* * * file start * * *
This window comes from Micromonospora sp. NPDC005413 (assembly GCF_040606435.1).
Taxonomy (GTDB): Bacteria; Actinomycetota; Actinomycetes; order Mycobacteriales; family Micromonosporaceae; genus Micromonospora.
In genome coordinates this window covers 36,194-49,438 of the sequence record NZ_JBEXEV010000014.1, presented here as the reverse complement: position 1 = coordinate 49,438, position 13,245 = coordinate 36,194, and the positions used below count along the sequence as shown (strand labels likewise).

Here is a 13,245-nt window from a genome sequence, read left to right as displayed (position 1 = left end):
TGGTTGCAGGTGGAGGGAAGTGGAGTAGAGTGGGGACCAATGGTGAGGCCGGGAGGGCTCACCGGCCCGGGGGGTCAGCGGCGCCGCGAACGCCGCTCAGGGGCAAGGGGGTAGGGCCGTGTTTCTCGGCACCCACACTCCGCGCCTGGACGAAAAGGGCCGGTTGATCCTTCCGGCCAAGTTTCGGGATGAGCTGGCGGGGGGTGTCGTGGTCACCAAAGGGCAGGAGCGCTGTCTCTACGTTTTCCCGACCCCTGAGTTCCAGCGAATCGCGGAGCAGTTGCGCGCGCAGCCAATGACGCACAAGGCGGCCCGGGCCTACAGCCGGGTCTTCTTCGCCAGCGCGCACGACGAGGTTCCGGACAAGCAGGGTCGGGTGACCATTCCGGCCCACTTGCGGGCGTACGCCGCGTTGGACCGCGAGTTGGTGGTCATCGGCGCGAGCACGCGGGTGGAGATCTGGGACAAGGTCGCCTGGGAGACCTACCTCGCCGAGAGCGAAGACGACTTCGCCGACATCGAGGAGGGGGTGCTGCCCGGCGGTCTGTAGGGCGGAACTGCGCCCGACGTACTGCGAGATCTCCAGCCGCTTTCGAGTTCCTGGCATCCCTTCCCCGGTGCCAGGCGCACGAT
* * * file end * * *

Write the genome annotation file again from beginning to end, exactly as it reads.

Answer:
This window comes from Micromonospora sp. NPDC005413 (assembly GCF_040606435.1).
Taxonomy (GTDB): Bacteria; Actinomycetota; Actinomycetes; order Mycobacteriales; family Micromonosporaceae; genus Micromonospora.
In genome coordinates this window covers 36,194-49,438 of the sequence record NZ_JBEXEV010000014.1, presented here as the reverse complement: position 1 = coordinate 49,438, position 13,245 = coordinate 36,194, and the positions used below count along the sequence as shown (strand labels likewise).

Here is a 13,245-nt window from a genome sequence, read left to right as displayed (position 1 = left end):
TGGTTGCAGGTGGAGGGAAGTGGAGTAGAGTGGGGACCAATGGTGAGGCCGGGAGGGCTCACCGGCCCGGGGGGTCAGCGGCGCCGCGAACGCCGCTCAGGGGCAAGGGGGTAGGGCCGTGTTTCTCGGCACCCACACTCCGCGCCTGGACGAAAAGGGCCGGTTGATCCTTCCGGCCAAGTTTCGGGATGAGCTGGCGGGGGGTGTCGTGGTCACCAAAGGGCAGGAGCGCTGTCTCTACGTTTTCCCGACCCCTGAGTTCCAGCGAATCGCGGAGCAGTTGCGCGCGCAGCCAATGACGCACAAGGCGGCCCGGGCCTACAGCCGGGTCTTCTTCGCCAGCGCGCACGACGAGGTTCCGGACAAGCAGGGTCGGGTGACCATTCCGGCCCACTTGCGGGCGTACGCCGCGTTGGACCGCGAGTTGGTGGTCATCGGCGCGAGCACGCGGGTGGAGATCTGGGACAAGGTCGCCTGGGAGACCTACCTCGCCGAGAGCGAAGACGACTTCGCCGACATCGAGGAGGGGGTGCTGCCCGGCGGTCTGTAGGGCGGAACTGCGCCCGACGTACTGCGAGATCTCCAGCCGCTTTCGAGTTCCTGGCATCCCTTCCCCGGTGCCAGGCGCACGAT